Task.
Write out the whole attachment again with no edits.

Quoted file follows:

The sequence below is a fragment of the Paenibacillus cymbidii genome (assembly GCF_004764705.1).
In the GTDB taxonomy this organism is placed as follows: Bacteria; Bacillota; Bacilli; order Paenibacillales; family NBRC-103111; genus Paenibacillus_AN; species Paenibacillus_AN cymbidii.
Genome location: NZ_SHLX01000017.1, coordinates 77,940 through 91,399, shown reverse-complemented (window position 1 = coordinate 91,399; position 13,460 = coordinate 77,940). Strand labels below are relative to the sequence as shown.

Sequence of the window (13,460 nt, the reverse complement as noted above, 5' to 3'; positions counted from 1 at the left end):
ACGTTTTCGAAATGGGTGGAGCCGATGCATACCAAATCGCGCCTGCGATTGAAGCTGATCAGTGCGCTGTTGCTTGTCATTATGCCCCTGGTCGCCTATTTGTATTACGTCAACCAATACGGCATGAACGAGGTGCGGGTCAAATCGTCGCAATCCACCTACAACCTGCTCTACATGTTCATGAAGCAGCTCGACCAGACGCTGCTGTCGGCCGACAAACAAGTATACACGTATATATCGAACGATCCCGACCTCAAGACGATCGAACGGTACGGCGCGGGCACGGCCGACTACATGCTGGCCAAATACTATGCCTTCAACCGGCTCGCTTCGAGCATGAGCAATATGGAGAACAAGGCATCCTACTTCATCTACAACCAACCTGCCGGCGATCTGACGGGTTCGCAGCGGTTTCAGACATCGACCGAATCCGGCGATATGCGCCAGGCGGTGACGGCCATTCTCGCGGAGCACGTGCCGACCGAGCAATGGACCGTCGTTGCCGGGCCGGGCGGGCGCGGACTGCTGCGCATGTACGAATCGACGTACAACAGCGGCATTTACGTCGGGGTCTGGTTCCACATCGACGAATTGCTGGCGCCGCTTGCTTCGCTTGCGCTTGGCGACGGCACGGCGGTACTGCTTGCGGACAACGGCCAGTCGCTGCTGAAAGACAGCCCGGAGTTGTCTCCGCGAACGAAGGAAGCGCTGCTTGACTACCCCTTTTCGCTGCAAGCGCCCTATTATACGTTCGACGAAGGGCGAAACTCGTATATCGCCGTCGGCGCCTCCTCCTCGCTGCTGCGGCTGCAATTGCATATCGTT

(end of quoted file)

The sequence below is a fragment of the Paenibacillus cymbidii genome (assembly GCF_004764705.1).
In the GTDB taxonomy this organism is placed as follows: Bacteria; Bacillota; Bacilli; order Paenibacillales; family NBRC-103111; genus Paenibacillus_AN; species Paenibacillus_AN cymbidii.
Genome location: NZ_SHLX01000017.1, coordinates 77,940 through 91,399, shown reverse-complemented (window position 1 = coordinate 91,399; position 13,460 = coordinate 77,940). Strand labels below are relative to the sequence as shown.

Sequence of the window (13,460 nt, the reverse complement as noted above, 5' to 3'; positions counted from 1 at the left end):
ACGTTTTCGAAATGGGTGGAGCCGATGCATACCAAATCGCGCCTGCGATTGAAGCTGATCAGTGCGCTGTTGCTTGTCATTATGCCCCTGGTCGCCTATTTGTATTACGTCAACCAATACGGCATGAACGAGGTGCGGGTCAAATCGTCGCAATCCACCTACAACCTGCTCTACATGTTCATGAAGCAGCTCGACCAGACGCTGCTGTCGGCCGACAAACAAGTATACACGTATATATCGAACGATCCCGACCTCAAGACGATCGAACGGTACGGCGCGGGCACGGCCGACTACATGCTGGCCAAATACTATGCCTTCAACCGGCTCGCTTCGAGCATGAGCAATATGGAGAACAAGGCATCCTACTTCATCTACAACCAACCTGCCGGCGATCTGACGGGTTCGCAGCGGTTTCAGACATCGACCGAATCCGGCGATATGCGCCAGGCGGTGACGGCCATTCTCGCGGAGCACGTGCCGACCGAGCAATGGACCGTCGTTGCCGGGCCGGGCGGGCGCGGACTGCTGCGCATGTACGAATCGACGTACAACAGCGGCATTTACGTCGGGGTCTGGTTCCACATCGACGAATTGCTGGCGCCGCTTGCTTCGCTTGCGCTTGGCGACGGCACGGCGGTACTGCTTGCGGACAACGGCCAGTCGCTGCTGAAAGACAGCCCGGAGTTGTCTCCGCGAACGAAGGAAGCGCTGCTTGACTACCCCTTTTCGCTGCAAGCGCCCTATTATACGTTCGACGAAGGGCGAAACTCGTATATCGCCGTCGGCGCCTCCTCCTCGCTGCTGCGGCTGCAATTGCATATCGTT